Exposure to inorganic arsenic during pregnancy may negatively influence the offspring, though efficient metabolism of arsenic to dimethylarsinic acid (DMA) likely reduces the health risks. This study aimed to evaluate methylation of arsenic over the entire pregnancy and the influence of nutritional status. We studied longitudinally the arsenic metabolite pattern in the urine of 324 pregnant women exposed to arsenic via drinking water and food in rural Bangladesh. Metabolism of arsenic to DMA increased markedly over the course of pregnancy, with the greatest improvement occurring in the first trimester, along with a marked decrease in the most risk-associated monomethylated metabolite. This improvement in methylation was not associated with nutritional status, including vitamin B(12) and folate. Efficient methylation to DMA was associated with improved urinary excretion of arsenic, relative to blood arsenic concentrations, indicating that micronutrient-independent up-regulation of arsenic metabolism already in early pregnancy may provide protection for the fetus.

  • 14.
    Gäreskog, Mattias
    et al.
    Uppsala University, Disciplinary Domain of Medicine and Pharmacy, Faculty of Medicine, Department of Medical Cell Biology.
    Cederberg, Jonas
    Uppsala University, Disciplinary Domain of Medicine and Pharmacy, Faculty of Medicine, Department of Medical Cell Biology.
    Eriksson, Ulf
    Uppsala University, Disciplinary Domain of Medicine and Pharmacy, Faculty of Medicine, Department of Medical Cell Biology.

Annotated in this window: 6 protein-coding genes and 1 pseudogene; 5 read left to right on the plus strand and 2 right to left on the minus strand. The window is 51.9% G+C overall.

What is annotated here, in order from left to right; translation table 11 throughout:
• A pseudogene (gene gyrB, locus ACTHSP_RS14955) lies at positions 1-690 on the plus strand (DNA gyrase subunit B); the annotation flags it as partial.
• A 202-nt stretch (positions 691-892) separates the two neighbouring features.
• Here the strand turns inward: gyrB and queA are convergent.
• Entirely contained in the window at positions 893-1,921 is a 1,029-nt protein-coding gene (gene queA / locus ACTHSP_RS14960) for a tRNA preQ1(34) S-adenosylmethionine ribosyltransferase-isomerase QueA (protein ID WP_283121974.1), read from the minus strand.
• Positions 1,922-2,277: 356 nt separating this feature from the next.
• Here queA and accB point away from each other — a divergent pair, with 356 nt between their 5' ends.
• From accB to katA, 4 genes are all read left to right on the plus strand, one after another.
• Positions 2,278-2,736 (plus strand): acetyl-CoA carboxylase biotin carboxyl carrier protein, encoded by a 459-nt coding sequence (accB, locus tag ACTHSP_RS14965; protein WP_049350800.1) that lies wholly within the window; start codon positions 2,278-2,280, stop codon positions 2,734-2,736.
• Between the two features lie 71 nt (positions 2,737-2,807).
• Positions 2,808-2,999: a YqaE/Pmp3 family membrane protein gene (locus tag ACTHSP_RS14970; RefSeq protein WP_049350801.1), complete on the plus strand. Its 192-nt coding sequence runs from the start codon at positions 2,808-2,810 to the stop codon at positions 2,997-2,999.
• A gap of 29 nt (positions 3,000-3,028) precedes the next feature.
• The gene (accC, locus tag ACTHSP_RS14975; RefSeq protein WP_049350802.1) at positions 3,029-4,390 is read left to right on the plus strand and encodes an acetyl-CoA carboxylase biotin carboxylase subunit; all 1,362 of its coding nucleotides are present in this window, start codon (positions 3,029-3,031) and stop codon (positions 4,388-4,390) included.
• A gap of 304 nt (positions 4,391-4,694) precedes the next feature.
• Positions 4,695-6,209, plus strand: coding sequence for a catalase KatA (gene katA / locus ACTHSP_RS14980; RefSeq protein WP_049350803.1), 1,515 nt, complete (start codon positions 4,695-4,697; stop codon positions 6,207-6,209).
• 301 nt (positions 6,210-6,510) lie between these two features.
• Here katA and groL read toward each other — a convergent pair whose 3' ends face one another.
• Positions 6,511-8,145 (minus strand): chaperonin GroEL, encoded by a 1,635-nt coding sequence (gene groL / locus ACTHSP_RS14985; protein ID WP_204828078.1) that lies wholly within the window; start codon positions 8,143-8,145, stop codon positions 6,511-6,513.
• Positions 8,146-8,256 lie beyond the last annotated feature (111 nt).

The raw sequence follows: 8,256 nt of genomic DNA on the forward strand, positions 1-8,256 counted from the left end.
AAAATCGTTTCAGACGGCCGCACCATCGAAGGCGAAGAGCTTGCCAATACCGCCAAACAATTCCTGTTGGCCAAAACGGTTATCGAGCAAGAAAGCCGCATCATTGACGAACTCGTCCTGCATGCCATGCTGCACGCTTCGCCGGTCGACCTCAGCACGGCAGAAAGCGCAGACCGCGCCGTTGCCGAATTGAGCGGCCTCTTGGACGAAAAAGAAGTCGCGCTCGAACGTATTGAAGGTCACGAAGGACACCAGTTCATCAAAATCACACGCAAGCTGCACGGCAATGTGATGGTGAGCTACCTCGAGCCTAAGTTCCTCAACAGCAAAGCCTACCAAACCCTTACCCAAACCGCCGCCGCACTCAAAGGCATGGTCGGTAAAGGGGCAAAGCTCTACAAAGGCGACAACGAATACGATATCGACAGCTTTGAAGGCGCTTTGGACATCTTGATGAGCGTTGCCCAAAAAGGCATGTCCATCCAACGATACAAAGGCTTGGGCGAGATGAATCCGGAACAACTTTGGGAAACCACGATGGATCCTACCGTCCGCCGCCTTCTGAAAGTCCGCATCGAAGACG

Wentzel, Parri
    Uppsala University, Disciplinary Domain of Medicine and Pharmacy, Faculty of Medicine, Department of Medical Cell Biology.
    Maternal diabetes in vivo and high glucose concentration in vitro increases apoptosis in rat embryos2007In: Reproductive Toxicology, ISSN 0890-6238, E-ISSN 1873-1708, Vol. 23, no 1, p. 63-74Article in journal (Refereed)
    Abstract [en]

    Apoptosis may be involved in diabetes-induced embryonic dysmorphogenesis. We estimated the occurrence of apoptosis in embryos of a rat model for diabetic pregnancy. We found decreased Bcl-2, increased Bax and cleaved Caspase 3 proteins in embryos from diabetic rats. Moreover, we found increased activation of Caspase 3 in cells from embryos previously exposed to a diabetes-like environment (in vivo, in vitro) compared to cells from control embryos, which was normalized by supplementation of N-acetylcysteine or apoptosis inhibitor. We detected increased propidium iodide uptake in embryonic cells exposed to maternal diabetes, a finding confirmed by vital staining. Additionally, we found increased dysmorphogenesis in embryos exposed to a diabetic environment in vivo and in vitro. Exposure to a diabetic milieu during organogenesis increases apoptosis in embryonic cells and dysmorphogenesis in embryos. Enhanced apoptotic rate may have a role in diabetic embryopathy by inducing disturbed embryonic maturation, increased rates of resorptions and congenital malformations.

  • 15.
    Hallberg, Ida
    et al.
    Uppsala University, Disciplinary Domain of Medicine and Pharmacy, Medicinska och farmaceutiska vetenskapsområdet, centrumbildningar mm, Centre for Reproductive Biology in Uppsala (CRU). Swedish Univ Agr Sci SLU, Dept Clin Sci, Box 7054, SE-7054 Uppsala, Sweden.
    Kjellgren, Jacklin
    Swedish Univ Agr Sci SLU, Dept Clin Sci, Box 7054, SE-7054 Uppsala, Sweden.
    Persson, Sara
    Swedish Univ Agr Sci SLU, Dept Clin Sci, Box 7054, SE-7054 Uppsala, Sweden;Swedish Museum Nat Hist, POB 50007, SE-10405 Stockholm, Sweden.
    Örn, Stefan
    Uppsala University, Disciplinary Domain of Medicine and Pharmacy, Medicinska och farmaceutiska vetenskapsområdet, centrumbildningar mm, Centre for Reproductive Biology in Uppsala (CRU). Swedish Univ Agr Sci, Dept Biomed Sci & Vet Publ Hlth, Box 7036, SE-75007 Uppsala, Sweden.